Tag Archives: Great Expectations

Take-Homes from the Museum of London’s Dickens Exhibition: An App & a Facsimile Manuscript

I’m immersed in Dickens these days, completing a draft of the chapter devoted to his 1844 copyright case in my book about writers’ lawsuits, and am consequently paying even more attention than I might otherwise have done to news of publications, exhibitions, and events related to the 200th anniversary of his birth.

This week, all the buzz is about Dickens and London, an exhibition opening today at the Museum of London which “recreat[es] the atmosphere of Victorian London through sound and projections,” thereby taking visitors “on a haunting journey to discover the city that inspired [Dickens'] writings.” On display are “paintings, photographs, costumes, and objects” including rarely seen hand-written manuscripts of Bleak House, David Copperfield, and Great Expectations. See the Telegraph, the Guardian, and BBC News for tantalizing previews.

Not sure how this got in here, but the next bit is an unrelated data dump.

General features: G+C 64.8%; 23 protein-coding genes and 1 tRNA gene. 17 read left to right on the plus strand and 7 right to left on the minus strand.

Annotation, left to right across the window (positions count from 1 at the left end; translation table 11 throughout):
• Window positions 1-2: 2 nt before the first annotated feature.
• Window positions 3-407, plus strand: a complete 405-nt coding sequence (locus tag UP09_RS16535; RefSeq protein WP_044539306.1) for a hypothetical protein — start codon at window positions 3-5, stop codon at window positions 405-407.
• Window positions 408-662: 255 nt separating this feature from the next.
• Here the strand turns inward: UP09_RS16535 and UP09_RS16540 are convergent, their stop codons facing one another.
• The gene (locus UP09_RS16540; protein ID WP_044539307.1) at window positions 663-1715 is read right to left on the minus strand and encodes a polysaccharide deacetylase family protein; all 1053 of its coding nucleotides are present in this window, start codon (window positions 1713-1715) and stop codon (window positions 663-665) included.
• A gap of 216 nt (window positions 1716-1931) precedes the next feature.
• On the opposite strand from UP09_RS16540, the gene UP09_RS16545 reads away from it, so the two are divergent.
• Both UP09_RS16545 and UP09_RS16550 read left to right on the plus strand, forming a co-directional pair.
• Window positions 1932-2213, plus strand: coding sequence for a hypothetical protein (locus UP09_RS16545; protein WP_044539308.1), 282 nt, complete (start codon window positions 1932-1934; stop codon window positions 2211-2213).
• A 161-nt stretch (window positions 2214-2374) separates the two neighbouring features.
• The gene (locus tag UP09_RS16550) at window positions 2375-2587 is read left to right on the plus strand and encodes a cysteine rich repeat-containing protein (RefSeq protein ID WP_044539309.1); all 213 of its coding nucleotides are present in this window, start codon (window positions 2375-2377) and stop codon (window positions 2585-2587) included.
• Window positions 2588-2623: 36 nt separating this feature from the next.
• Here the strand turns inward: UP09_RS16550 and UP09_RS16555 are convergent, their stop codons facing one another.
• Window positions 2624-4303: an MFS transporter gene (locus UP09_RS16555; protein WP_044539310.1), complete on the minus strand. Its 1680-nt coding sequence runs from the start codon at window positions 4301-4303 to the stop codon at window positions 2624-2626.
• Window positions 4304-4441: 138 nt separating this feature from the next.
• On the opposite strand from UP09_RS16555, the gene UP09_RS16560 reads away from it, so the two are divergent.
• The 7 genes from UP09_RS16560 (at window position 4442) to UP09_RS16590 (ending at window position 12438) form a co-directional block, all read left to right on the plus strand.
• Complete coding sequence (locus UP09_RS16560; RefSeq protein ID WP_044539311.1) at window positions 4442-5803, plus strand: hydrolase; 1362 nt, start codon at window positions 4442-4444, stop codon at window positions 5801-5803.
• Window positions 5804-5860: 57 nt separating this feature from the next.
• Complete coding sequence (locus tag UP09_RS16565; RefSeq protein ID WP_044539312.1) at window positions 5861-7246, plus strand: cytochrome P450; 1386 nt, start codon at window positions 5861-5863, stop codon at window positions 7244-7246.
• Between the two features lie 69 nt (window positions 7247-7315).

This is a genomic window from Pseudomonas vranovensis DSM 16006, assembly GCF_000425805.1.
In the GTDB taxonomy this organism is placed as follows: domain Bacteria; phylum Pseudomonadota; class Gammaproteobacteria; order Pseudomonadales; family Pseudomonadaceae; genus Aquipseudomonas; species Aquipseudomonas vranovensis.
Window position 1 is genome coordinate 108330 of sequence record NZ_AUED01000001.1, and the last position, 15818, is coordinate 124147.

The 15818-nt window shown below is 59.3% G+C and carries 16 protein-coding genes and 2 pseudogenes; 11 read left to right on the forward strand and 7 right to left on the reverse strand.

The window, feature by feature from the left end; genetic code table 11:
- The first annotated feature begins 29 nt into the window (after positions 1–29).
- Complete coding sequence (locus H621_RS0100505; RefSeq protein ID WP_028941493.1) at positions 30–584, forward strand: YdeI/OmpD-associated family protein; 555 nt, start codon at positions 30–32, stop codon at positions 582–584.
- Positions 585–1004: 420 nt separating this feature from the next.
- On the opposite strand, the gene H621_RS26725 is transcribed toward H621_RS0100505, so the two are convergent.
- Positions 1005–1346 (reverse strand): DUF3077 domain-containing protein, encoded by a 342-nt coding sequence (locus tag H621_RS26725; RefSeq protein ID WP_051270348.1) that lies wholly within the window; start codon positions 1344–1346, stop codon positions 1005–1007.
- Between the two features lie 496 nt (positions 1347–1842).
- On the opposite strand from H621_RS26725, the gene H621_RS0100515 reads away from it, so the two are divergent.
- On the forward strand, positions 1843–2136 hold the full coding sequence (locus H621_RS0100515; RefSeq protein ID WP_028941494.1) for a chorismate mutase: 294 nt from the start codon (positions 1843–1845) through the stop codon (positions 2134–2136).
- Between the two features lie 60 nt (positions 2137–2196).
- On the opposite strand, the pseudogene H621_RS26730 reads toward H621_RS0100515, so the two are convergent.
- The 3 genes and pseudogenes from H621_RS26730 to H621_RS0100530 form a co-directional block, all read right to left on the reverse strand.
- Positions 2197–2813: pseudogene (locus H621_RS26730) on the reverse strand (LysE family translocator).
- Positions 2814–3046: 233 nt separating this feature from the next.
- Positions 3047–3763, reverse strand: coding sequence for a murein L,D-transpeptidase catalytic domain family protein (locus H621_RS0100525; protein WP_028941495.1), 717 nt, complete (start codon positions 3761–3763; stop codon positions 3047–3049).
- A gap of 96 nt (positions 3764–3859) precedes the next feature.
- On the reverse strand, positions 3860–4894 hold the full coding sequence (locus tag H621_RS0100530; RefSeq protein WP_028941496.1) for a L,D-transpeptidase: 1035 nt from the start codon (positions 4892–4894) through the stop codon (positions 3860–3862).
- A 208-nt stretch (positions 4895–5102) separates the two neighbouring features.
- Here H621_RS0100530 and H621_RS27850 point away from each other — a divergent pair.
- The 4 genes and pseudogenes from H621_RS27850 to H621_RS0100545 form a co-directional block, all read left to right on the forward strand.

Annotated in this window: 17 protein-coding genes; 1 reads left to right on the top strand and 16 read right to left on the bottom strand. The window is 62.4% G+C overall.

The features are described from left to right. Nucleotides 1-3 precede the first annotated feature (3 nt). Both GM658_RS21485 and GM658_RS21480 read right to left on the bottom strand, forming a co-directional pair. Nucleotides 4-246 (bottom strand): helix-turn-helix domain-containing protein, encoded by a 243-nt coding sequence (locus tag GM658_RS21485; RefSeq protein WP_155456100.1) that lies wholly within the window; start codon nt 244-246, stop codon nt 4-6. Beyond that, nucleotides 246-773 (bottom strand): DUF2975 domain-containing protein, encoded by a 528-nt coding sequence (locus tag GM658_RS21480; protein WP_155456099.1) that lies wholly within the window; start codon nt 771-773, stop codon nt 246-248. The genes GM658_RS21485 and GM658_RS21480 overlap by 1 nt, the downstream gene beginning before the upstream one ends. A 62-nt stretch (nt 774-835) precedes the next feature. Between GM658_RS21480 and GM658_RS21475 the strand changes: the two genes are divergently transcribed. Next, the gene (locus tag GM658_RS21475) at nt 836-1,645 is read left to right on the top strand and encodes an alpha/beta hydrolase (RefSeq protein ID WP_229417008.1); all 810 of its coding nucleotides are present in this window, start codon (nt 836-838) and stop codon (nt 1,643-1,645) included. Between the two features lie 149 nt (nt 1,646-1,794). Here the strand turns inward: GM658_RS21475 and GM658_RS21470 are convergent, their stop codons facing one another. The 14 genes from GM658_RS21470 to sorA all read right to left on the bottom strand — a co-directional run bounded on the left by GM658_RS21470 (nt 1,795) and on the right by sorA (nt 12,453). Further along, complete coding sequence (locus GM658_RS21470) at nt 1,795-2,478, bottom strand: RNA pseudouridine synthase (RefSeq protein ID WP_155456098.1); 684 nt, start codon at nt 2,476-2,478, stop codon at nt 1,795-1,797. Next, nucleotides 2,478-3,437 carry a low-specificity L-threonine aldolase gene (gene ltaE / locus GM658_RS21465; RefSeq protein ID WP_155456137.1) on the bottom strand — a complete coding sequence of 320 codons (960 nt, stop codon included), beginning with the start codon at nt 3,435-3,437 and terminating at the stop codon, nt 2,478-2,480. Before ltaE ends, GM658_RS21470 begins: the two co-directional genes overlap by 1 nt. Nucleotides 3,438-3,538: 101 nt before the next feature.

But what is the Dickens fan who dwells far outside of London to do, besides book a flight immediately? Happily, there are a few elements of the exhibition that can be enjoyed at home.

First, there is Dickens: Dark London, an app for iPads and iPhones. Described as “an interactive graphic novel” based on Dickens’ late night walks about the city as described in Sketches by Boz, it includes narration by actor Mark Strong, and marvelously atmospheric drawings by illustrator David Foldvari. Also included is an 1860s map of the terrain overlaid with a current one for the viewer to navigate, as well as other interactive features. The first edition focuses on Seven Dials, with more material due to be added in subsequent editions each month through June 2012, echoing the serial publication by which most of Dickens’ work initially appeared. (NYT, Reuters)

Second, a facsimile edition of the original hand-written manuscript of Great Expectations is due to be published this month by Cambridge University Press. Crammed with crossings-out and scribbled-in additions, it enables a glimpse into Dickens’ creative process. See a detailed description and a slide show of some of its pages in the Guardian. For the frisson of seeing Dickens’ words in his own handwriting firsthand, a visit to the exhibition to see the original is still in order. But what luxury to be able to acquire a facsimile of it to study in leisure at home.

So, if a trip to London is not currently in the cards, a trip to the app store and/or the bookstore may provide some consolation.